On the Path to Shalom

Are you a strong willed or stubborn person?  Do you find yourself struggling to let go of your will to embrace God’s will which leads to His peace?  I do.

Growing up in a German family, my parents believed in the value of hard work and instilled in my sister, brothers, and myself the trait of persistence.  True, this persistence can show itself as stubbornness but this trait, which my mother would often tell us that all Germans have, can be good and bad.  In today’s first reading (Acts 16:1-10) we see that Paul is persistent in seeking the will of the Spirit of Jesus.  He recognizes that when his preaching is not welcomed in a specific locale that Jesus doesn’t want him there.  Instead of being stubborn and insisting with his own will that these people will accept his preaching, Paul moves along until he is welcomed.  At the end of the reading we see Paul recognize that God had called them to preach in Macedonia and not in the province of Asia, Mysia, or Bithynia.

Paul teaches us to accept those times we are rejected as simply God nudging us on our journey.  So many times I know my stubbornness comes out and I resist those little nudges of the Lord.  I think when we resist those nudges we challenge the Lord.  He so often lets us go on our own way and all we find is resistance and frustration.  It must bring a smile to His face when we cry out to Him as we realize our foolishness in being stubborn and going our own way.  If only we would learn our lesson and lay down our own desires to simply follow Him.

winding-pathIn the Gospel reading (Jn 15:18-21), Jesus reinforces this lesson by telling us that we will meet with resistance, “no slave is greater than his master.” Surely, in our travels we will endure difficulty but if we only step back, look to Jesus, and let Him run the show, we will find oneness with Him and experience His peace.  No doubt, we will find shalom, that peace beyond the peace of this world.  We will find  Divine peace.


Follow Me: A Lifetime Journey

In Today’s Gospel reading (John 21: 1-19) we encounter Jesus standing by a charcoal fire on the shore of the Sea of Tiberias, waiting for Peter and the other disciples. Jesus invites Peter to come to Him at the place they first met.  He invites Peter to renew his life, find his identity within Jesus and then move forward and follow Him.

Jesus also invites us on a lifetime journey through our own struggles and triumphs.  We are continually given opportunities to encounter the Lord in our daily lives, find Him dwelling within us, and have the strength to truly follow Him in our lives.  Today, I share with you a beautiful story of faith, love, and courage in the life-changing journey of Carol Glock.  Through her battle with cancer, Carol encountered Jesus, learned more about herself, and is continuing to follow Him.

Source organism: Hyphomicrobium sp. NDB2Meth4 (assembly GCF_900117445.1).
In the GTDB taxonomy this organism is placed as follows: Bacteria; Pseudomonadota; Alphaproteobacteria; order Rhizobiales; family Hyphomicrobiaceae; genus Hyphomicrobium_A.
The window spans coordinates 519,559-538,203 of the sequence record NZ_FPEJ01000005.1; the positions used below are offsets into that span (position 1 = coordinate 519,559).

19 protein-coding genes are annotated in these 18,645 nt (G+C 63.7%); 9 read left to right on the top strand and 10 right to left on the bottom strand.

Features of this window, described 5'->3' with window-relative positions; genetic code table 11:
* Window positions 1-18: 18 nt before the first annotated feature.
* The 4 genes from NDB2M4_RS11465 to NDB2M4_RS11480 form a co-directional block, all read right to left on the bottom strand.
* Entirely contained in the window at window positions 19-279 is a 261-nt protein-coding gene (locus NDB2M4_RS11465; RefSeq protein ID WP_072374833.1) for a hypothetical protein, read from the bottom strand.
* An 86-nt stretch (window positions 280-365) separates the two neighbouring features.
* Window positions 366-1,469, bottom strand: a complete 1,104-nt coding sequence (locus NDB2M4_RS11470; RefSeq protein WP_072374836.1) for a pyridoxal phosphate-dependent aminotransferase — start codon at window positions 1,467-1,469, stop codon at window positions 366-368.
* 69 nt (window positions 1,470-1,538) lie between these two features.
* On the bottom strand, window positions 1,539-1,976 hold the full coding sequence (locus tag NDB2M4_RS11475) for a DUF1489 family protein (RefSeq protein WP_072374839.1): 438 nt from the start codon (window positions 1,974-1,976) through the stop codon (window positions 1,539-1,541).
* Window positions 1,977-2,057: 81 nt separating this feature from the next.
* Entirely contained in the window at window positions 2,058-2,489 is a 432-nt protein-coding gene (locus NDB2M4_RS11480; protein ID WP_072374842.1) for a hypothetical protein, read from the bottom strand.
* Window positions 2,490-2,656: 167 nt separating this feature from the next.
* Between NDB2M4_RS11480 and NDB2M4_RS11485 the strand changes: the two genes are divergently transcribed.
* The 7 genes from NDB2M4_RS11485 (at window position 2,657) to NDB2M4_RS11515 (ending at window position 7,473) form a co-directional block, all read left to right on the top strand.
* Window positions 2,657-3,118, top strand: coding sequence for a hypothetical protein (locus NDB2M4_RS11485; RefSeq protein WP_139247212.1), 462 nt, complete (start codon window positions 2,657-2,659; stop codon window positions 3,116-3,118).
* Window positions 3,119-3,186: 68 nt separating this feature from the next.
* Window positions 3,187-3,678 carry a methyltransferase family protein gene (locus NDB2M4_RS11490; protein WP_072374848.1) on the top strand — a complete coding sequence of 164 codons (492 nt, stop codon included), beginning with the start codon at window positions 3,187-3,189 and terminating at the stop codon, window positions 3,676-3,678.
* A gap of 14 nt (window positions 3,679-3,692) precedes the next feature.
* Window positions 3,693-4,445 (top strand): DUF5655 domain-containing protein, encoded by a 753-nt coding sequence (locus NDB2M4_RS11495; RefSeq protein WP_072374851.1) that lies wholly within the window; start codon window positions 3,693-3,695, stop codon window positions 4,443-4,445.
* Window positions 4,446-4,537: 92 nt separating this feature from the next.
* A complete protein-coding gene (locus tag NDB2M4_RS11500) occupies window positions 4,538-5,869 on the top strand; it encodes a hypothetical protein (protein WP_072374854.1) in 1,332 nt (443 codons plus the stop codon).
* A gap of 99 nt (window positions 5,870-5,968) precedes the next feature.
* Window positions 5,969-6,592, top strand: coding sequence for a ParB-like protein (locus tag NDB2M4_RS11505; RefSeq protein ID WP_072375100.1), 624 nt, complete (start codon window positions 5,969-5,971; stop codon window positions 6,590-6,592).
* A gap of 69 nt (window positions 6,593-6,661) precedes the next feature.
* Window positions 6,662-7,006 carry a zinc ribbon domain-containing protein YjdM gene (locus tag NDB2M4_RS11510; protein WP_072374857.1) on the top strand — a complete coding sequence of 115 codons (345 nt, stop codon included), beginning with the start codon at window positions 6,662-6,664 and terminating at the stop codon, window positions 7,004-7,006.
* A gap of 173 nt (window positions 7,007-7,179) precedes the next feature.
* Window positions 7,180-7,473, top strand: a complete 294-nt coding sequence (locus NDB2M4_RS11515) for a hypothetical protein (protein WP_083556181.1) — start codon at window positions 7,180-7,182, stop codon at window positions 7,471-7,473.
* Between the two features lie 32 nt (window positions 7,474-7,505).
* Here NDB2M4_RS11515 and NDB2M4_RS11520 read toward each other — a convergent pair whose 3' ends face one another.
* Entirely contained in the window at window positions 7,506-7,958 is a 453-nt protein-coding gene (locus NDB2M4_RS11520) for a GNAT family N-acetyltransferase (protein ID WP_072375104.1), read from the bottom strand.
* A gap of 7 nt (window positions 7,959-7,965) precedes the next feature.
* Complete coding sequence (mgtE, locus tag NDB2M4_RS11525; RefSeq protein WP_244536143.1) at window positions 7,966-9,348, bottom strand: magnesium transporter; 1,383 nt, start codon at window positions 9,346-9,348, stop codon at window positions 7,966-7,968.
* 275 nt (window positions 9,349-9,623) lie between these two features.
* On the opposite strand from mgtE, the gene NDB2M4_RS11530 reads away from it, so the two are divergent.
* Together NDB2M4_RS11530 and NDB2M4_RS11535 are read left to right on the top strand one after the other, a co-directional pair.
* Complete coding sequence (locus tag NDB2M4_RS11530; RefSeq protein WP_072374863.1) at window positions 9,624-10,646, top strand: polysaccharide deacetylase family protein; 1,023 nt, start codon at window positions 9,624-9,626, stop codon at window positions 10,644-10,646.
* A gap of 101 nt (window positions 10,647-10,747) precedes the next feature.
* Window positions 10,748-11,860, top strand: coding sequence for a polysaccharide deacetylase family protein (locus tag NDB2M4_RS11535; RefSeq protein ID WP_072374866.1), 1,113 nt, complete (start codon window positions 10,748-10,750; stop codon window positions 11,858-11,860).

Miracle Breast Cancer Cure Inspires Survivor to start her own Nonprofit

 Carol Glock, a breast cancer survivor from Pittsburgh Pennsylvania knows how taxing the journey to recovery can be for a family. “On June 6, 2013, I was diagnosed with Inflammatory Breast Cancer.  I was told that I had a 20% chance to survive,” said Glock.

“My tumor started as an eight-by-seven centimeter mass in my left breast. I was shocked.  There is no breast cancer in my family history and I was receiving periodic mammograms.  However, inflammatory breast cancer progresses rapidly, often in a matter of weeks or months.  When you are diagnosed with inflammatory breast cancer it’s typically at stage 3 or 4.”

Dr. Thomas Julian, a surgical oncologist and breast cancer specialist at Allegheny General Hospital (AGH), part of the Pittsburgh-based Allegheny Health Network, informed Glock about a clinical trial underway at the hospital of an investigational drug for inflammatory breast cancer, called Neratinib, that targets and blocks proteins that help cancer cells to grow. Once accepted and enrolled in the study, the results of the treatment were almost immediate for Glock.   On July 17, 2013, she was informed the tumor in her breast was nearly gone!!

“The doctors told me that inflammatory cancer grows fast but it also responds fast to treatment.   By August 28, 2013, my ultrasound did not show a mass in my breast.   My response to the treatment was very rapid and very good,” she said. After receiving chemotherapy, radiation and having a mastectomy, Glock was declared cancer free.

“I have a 90 % survival rate for 5 years and 80% after that.  I realize that because of the nature of my cancer it could come back again, but I plan to remain vigilant and put my trust in the excellent team of doctors that took care of me,” she said.

“I attribute a lot of recovery to my faith, hope and spiritual prayer life.  Prayers were requested from friends and relatives throughout the United States and Spain. Also, my parents had a plaque with my name placed in the St. Perigrine Garden (patron saint of cancer) in Boynton Beach, Florida.  Glock said her family’s incredible support made all the difference in her battle with cancer.

“My son, Justin, chose to live at home just so he could watch over me and help my husband.  My youngest son, Jonathan, made himself available for oncology appointments and was with my husband during my long surgery. My oldest son, Jason, also was wonderful throughout the entire difficult time,” she said. “My cancer treatment was excellent but key to my recovery was the prayer, love and support of my family and friends,” Glock said. 

“Due to the miracle of my cancer recovery,” Glock was driven to start her own nonprofit to educate and raise funds about breast cancer awareness and to encourage other breast cancer survivors to consider participating in a clinical trial.  For more information go to www.glockfoundation.org